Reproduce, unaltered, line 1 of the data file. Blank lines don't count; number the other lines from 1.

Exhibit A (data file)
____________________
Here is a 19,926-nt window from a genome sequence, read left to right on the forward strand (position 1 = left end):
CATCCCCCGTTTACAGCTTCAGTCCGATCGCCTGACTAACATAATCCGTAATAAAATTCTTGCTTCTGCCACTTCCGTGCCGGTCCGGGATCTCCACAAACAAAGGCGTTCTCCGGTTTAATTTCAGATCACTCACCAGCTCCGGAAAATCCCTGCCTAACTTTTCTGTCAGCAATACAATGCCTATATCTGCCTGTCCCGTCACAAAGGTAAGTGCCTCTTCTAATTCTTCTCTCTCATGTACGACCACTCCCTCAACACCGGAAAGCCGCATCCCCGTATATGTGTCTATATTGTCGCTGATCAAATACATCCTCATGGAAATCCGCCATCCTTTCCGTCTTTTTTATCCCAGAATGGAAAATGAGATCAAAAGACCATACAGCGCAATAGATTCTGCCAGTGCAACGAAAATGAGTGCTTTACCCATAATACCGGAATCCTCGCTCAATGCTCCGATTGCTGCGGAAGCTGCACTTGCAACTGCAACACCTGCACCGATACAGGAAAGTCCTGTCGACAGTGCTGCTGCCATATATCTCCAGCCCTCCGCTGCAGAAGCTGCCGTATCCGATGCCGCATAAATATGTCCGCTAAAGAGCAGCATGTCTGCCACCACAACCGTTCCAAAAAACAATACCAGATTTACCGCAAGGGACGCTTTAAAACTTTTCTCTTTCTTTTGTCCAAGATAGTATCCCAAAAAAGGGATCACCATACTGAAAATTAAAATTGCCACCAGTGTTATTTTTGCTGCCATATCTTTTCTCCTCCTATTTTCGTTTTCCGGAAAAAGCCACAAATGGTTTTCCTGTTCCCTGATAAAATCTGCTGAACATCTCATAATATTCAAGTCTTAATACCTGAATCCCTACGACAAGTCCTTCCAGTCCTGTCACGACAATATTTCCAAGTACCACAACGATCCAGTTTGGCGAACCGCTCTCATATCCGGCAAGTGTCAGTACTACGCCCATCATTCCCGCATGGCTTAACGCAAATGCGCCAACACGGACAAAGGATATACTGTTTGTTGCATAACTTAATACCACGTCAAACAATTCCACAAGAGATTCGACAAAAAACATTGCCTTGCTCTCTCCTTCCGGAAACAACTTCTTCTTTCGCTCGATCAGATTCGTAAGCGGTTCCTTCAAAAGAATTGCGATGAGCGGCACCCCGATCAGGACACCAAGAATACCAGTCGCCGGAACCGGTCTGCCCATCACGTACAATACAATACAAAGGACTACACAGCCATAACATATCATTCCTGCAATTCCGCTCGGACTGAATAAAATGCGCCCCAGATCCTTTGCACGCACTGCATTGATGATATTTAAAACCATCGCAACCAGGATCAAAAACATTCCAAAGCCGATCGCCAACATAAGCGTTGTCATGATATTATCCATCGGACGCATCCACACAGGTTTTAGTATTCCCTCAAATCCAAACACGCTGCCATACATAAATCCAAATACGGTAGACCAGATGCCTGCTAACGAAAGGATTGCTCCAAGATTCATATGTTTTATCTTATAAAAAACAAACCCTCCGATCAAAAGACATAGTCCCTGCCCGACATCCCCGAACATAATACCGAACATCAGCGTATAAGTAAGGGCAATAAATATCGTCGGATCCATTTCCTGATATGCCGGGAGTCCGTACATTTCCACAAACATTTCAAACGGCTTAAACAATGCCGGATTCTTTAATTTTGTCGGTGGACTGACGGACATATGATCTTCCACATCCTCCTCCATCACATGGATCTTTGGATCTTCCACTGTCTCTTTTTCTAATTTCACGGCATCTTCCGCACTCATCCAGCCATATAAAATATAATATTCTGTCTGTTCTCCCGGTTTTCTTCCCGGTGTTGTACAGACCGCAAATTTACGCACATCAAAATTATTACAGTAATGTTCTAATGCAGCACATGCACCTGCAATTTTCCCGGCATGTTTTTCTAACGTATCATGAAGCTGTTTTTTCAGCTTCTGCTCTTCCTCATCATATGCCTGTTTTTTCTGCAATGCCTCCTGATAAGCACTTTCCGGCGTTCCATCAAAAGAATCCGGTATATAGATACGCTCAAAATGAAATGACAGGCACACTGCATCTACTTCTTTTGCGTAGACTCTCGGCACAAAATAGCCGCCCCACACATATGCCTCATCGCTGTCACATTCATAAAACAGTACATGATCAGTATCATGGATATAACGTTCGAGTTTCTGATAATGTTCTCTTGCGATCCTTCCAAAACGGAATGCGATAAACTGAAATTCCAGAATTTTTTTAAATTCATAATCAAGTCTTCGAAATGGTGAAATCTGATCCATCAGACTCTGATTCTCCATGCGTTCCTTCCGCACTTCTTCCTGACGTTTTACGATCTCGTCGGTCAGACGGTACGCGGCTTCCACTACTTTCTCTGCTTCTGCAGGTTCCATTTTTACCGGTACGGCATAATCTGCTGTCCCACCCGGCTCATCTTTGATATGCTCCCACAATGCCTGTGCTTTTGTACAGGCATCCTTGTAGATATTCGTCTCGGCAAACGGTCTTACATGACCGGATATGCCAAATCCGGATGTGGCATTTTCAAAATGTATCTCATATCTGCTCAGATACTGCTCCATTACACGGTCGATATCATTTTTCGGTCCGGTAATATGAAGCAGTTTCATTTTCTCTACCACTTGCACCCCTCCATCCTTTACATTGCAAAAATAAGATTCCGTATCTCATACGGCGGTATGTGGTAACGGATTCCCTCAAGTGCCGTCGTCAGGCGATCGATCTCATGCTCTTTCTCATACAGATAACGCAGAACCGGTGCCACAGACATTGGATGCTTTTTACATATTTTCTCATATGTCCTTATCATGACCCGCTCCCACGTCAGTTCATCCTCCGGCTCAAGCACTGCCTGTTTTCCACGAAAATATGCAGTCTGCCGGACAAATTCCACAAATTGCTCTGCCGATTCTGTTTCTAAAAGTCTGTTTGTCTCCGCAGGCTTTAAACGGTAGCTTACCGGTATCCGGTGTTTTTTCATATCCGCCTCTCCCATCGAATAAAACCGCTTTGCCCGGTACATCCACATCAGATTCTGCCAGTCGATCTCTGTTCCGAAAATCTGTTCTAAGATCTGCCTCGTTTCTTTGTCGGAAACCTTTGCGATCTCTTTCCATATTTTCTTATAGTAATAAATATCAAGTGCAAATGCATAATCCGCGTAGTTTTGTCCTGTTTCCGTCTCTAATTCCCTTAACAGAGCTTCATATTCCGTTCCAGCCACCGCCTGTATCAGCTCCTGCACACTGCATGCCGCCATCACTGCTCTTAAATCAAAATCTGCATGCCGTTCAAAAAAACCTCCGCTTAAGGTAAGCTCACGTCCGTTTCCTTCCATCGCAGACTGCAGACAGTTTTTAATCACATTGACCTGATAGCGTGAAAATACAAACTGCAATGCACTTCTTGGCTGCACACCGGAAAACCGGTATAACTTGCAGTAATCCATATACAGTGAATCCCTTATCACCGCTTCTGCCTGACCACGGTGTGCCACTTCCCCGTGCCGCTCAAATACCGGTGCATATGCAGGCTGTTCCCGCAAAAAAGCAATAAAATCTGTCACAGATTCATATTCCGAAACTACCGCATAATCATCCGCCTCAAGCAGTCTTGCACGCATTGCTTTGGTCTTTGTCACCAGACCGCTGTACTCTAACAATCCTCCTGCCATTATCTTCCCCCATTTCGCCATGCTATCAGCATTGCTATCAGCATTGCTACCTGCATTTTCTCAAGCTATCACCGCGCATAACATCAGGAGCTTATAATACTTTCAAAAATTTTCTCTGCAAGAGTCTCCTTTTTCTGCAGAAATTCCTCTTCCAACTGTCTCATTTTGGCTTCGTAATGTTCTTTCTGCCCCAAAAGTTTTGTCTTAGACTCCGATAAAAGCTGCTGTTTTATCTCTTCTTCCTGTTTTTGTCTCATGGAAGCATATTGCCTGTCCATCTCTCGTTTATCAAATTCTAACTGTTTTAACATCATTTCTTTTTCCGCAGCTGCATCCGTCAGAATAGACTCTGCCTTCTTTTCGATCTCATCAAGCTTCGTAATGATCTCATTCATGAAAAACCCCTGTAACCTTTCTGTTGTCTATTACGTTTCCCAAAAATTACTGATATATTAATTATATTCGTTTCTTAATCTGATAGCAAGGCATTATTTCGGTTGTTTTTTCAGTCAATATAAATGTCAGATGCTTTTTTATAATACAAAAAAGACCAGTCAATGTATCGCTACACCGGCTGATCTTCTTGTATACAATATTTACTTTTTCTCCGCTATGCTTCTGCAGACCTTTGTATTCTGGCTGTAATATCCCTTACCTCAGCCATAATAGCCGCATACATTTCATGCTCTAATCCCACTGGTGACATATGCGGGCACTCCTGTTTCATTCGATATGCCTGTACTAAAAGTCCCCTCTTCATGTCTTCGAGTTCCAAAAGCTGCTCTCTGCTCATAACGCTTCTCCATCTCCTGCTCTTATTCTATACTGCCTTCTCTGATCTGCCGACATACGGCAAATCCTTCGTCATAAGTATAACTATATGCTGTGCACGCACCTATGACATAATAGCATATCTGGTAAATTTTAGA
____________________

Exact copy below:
Here is a 19,926-nt window from a genome sequence, read left to right on the forward strand (position 1 = left end):